ANCHORAGE, Alaska (AP) A goat’s hairy nose is what makes this Alaska town such a welcoming haven for travelers.
The town of Goat, a small town of about 5,000 residents about 50 miles south of Anchorage, is about a half hour away from a remote area that has a goat herd that runs for hundreds of miles a year.
The town’s residents have embraced the goat’s presence.
They don’t wear any goatskin hats or use the goat name, instead calling it a “goat beard.”
The town has a herd of goats that have grown so large they’re the size of golf courses.
The goats are so big, people often don’t notice them.
They’re not as tall as they were before, and some even weigh more than a football field.
They are the only animal on the island that can swim and they are protected from the elements.
“There are so many goats and they’re always around, and I think it’s nice,” said neighbor Amy St. John.
“We love them.
It’s very, very peaceful.”
St. John, a retired teacher, said she’s known the goats since she was a child and said she has never felt unsafe in her own home.
But it’s not just the goats that make Goat a friendly place to visit.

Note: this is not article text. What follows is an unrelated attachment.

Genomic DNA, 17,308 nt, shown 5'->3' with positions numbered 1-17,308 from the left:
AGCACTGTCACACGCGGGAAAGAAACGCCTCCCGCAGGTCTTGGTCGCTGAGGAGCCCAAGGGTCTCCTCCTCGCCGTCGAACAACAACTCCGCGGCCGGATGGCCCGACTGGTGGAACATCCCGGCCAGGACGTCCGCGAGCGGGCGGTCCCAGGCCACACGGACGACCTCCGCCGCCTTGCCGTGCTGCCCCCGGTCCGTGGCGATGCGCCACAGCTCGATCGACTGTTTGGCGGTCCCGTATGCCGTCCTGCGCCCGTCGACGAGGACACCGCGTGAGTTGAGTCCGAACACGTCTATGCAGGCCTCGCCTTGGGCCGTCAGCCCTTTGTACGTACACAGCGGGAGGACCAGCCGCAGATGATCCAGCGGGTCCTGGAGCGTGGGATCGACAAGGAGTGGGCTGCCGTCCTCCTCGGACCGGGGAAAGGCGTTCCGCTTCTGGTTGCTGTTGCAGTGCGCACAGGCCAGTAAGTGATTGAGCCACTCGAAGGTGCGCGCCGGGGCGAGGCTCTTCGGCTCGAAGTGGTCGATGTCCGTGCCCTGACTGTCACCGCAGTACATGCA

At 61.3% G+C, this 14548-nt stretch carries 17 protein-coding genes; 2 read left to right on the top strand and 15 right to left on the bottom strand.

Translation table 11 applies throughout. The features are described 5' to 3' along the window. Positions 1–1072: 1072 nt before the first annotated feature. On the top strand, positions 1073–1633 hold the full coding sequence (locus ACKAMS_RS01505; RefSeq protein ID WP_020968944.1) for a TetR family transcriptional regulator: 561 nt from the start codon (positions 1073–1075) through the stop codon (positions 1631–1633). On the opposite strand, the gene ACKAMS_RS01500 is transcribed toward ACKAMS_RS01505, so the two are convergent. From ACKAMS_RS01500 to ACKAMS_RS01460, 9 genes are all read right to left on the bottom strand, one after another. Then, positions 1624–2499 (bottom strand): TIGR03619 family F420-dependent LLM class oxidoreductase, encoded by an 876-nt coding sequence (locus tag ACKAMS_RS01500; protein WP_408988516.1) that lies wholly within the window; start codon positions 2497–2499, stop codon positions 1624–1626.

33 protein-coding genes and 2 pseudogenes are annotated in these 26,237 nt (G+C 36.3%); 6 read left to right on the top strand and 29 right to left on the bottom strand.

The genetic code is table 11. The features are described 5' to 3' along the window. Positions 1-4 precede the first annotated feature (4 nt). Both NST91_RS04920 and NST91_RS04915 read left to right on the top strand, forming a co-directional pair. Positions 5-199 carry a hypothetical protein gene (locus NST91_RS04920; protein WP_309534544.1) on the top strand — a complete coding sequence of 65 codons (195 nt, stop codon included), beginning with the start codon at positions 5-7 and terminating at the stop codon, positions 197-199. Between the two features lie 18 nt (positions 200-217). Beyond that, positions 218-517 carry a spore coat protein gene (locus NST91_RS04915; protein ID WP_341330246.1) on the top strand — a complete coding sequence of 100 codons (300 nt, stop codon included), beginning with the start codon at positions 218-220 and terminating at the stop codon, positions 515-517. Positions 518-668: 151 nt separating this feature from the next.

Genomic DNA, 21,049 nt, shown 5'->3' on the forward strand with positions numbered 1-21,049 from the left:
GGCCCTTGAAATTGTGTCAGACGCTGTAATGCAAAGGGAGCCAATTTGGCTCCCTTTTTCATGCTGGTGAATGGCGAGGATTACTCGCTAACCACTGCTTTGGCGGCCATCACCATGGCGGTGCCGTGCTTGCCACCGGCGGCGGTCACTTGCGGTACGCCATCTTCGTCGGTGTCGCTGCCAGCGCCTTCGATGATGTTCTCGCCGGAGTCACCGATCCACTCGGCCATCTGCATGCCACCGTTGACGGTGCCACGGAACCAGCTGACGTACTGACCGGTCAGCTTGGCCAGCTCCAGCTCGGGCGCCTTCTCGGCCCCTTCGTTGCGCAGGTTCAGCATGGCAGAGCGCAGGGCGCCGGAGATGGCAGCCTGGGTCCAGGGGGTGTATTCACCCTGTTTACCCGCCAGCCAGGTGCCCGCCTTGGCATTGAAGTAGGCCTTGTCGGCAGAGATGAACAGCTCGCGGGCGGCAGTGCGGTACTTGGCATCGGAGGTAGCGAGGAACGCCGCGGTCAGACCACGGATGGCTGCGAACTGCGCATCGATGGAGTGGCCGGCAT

People say the goats have brought people together, and the town’s nickname “Goat” is an affectionate way of saying “friend.”
People have told St. Louis that she and her husband have become friends over the years.
It was only recently that they noticed the goats were there.
She said the goats are more friendly because the town is surrounded by forests, so it’s hard to get lost.
“We’re a little bit isolated,” she said.
“They’re like a little bird that’s not going to attack me.”
She said they’ve been talking to each other on the phone since the goats moved into the area.
“When they first arrived, I didn’t know how to respond to them, but now I can say they’re really friendly,” St. Johns said.
“It’s really kind of funny because it’s an isolated community.
You can’t just go to any town in the state, but we’re pretty close.”